TUPELO • Mayor Jason Shelton’s decision not to seek re-election has already triggered rampant speculation about who may run to replace him, but the formal qualifying period won’t yet open for months, beginning in January of next year.
Most cities and towns across Mississippi will hold municipal elections next year. In Tupelo, the mayor’s office and all seven City Council seats will be on the ballot.
Candidates for all municipal offices must be a registered voter of the municipality, meaning they are entitled to vote there based on their residence and are of voting age. Candidates for City Council seats must also be residents of the ward they are seeking to represent.
In Tupelo, all seven City Council seats represent specific geographic areas. The Tupelo council no longer contains any at-large seats.
Candidates for municipal office must also never have been convicted of bribery, perjury or any crime punishable by a minimum of one year in state prison, unless pardoned. Candidates must also never have been convicted of a felony in any state court or federal court.
The qualifying period will open in January and run about three months. Candidates running with a party identification must submit qualifying papers and pay a qualifying fees. Independent candidates must submit a petition signed by registered voters, with the number of necessary signatures varying based upon the population of the town or city. In Tupelo, a petition signed by 50 registered voters would be necessary to qualify for office as an independent.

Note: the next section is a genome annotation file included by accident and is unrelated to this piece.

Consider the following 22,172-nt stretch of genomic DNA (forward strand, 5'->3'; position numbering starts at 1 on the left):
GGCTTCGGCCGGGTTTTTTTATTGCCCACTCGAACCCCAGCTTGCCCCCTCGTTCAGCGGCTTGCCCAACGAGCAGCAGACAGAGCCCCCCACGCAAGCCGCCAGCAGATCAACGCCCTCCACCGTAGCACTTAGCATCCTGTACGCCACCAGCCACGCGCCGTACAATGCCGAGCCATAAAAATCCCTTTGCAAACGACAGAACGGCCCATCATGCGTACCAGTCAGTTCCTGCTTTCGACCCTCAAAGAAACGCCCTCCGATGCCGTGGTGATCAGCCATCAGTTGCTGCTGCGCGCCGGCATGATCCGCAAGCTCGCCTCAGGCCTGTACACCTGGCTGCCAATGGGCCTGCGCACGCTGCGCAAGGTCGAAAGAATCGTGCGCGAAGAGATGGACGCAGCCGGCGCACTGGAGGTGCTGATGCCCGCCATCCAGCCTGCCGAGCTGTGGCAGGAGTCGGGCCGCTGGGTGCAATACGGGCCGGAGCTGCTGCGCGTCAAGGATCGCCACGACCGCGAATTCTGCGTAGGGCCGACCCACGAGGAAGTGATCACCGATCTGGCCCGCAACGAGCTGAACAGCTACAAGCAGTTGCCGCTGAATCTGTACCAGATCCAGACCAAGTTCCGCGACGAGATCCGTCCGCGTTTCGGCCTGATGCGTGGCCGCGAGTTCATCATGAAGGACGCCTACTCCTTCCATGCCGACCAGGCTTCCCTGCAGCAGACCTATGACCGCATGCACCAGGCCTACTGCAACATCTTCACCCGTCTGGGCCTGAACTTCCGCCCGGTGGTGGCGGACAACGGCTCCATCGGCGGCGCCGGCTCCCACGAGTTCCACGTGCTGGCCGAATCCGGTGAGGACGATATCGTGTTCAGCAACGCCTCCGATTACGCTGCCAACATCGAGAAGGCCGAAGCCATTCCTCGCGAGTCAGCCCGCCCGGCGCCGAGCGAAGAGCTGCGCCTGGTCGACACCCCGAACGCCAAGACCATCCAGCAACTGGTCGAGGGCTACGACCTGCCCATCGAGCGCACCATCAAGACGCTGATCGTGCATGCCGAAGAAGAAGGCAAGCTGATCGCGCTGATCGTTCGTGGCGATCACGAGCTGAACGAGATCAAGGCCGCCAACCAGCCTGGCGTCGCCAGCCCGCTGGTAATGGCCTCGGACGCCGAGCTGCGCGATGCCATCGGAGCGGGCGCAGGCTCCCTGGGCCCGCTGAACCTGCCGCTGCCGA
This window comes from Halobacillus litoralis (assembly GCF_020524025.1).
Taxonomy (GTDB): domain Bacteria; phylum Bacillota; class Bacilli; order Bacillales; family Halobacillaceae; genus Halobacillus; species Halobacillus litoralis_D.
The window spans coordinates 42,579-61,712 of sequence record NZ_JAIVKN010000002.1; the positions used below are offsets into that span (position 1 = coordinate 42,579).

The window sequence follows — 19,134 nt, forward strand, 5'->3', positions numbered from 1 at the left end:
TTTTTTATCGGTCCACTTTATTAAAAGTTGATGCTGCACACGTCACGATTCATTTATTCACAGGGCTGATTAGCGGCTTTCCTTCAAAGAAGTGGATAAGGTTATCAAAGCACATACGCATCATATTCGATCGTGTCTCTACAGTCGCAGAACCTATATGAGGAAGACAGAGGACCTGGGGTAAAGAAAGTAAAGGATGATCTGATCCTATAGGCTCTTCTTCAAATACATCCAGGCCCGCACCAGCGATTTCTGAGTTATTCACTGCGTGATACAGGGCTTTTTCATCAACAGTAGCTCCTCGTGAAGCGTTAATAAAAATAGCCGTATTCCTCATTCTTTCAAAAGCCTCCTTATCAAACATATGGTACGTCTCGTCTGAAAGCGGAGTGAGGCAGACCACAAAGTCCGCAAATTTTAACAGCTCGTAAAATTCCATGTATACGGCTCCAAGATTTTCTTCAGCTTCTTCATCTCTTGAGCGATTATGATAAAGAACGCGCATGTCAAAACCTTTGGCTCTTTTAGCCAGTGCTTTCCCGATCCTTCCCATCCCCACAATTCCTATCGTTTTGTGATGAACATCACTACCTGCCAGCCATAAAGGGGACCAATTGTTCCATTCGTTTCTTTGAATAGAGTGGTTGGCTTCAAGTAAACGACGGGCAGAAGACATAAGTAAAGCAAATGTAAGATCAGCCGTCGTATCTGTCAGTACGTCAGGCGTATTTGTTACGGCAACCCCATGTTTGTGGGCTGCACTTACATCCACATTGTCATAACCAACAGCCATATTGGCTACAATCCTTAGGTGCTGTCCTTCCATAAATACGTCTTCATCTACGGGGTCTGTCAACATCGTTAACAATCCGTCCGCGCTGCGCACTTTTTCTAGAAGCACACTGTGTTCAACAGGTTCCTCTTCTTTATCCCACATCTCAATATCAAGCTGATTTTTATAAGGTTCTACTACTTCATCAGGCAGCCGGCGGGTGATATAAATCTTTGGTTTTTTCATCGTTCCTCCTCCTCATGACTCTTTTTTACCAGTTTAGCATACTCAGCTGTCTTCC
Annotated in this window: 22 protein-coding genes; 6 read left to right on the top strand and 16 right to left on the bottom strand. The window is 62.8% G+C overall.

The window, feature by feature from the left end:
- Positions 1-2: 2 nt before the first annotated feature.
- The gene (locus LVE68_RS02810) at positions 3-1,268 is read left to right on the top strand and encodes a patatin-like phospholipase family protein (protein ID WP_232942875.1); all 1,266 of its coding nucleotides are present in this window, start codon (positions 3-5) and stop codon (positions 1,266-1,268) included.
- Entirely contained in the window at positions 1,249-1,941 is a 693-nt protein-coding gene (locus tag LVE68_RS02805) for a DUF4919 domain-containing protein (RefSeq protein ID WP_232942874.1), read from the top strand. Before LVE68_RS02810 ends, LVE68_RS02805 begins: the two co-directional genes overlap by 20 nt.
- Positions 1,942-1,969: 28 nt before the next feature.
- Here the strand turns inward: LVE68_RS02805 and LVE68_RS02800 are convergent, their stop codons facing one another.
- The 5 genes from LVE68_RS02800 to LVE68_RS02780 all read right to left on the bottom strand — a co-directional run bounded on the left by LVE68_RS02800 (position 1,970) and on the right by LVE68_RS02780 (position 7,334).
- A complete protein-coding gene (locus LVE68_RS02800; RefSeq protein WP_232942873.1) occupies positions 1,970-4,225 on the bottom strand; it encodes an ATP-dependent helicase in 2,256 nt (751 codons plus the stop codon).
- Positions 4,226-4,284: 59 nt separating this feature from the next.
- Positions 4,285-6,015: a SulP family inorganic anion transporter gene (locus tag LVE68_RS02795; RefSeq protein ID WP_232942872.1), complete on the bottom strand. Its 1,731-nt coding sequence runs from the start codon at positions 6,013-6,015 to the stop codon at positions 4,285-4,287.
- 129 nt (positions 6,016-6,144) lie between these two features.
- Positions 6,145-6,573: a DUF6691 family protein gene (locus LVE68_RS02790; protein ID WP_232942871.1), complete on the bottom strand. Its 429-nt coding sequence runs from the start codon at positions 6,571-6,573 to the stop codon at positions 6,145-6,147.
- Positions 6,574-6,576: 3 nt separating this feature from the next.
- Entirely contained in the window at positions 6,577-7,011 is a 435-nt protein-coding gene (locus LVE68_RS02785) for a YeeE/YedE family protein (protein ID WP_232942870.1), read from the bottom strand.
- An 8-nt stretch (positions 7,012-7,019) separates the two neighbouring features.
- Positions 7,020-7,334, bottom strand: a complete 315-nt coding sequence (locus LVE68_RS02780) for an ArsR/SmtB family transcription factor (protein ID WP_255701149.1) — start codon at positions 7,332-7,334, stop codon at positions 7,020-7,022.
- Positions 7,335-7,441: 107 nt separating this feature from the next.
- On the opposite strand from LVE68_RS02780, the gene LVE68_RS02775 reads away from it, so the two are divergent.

After the qualifying period, party primaries and, if needed, a runoff will occur followed by a general election in June. New four-years terms of municipal office will begin in July.
Party primaries are managed by municipal party committees. In the primaries and in the general election, municipal precincts rather than county precincts will be used.
Tupelo’s second-term Democrat mayor says he will complete his current term but won’t seek a third. Assuming he completes his second term as planned, Shelton’s eight years at City Hall will make him Tupelo’s longest-tenured mayor since Jack Marshall, who served 12 years from 1985 until 1997.
Marshall was succeeded by Glenn McCullough, who left partway through his first term. Larry Otis won a special election to replace McCullough and then won a full term of office, but didn’t seek re-election, serving as mayor in total from 2000 to 2005.
After Otis, Ed Neelly and Jack Reed Jr. each only served a single term.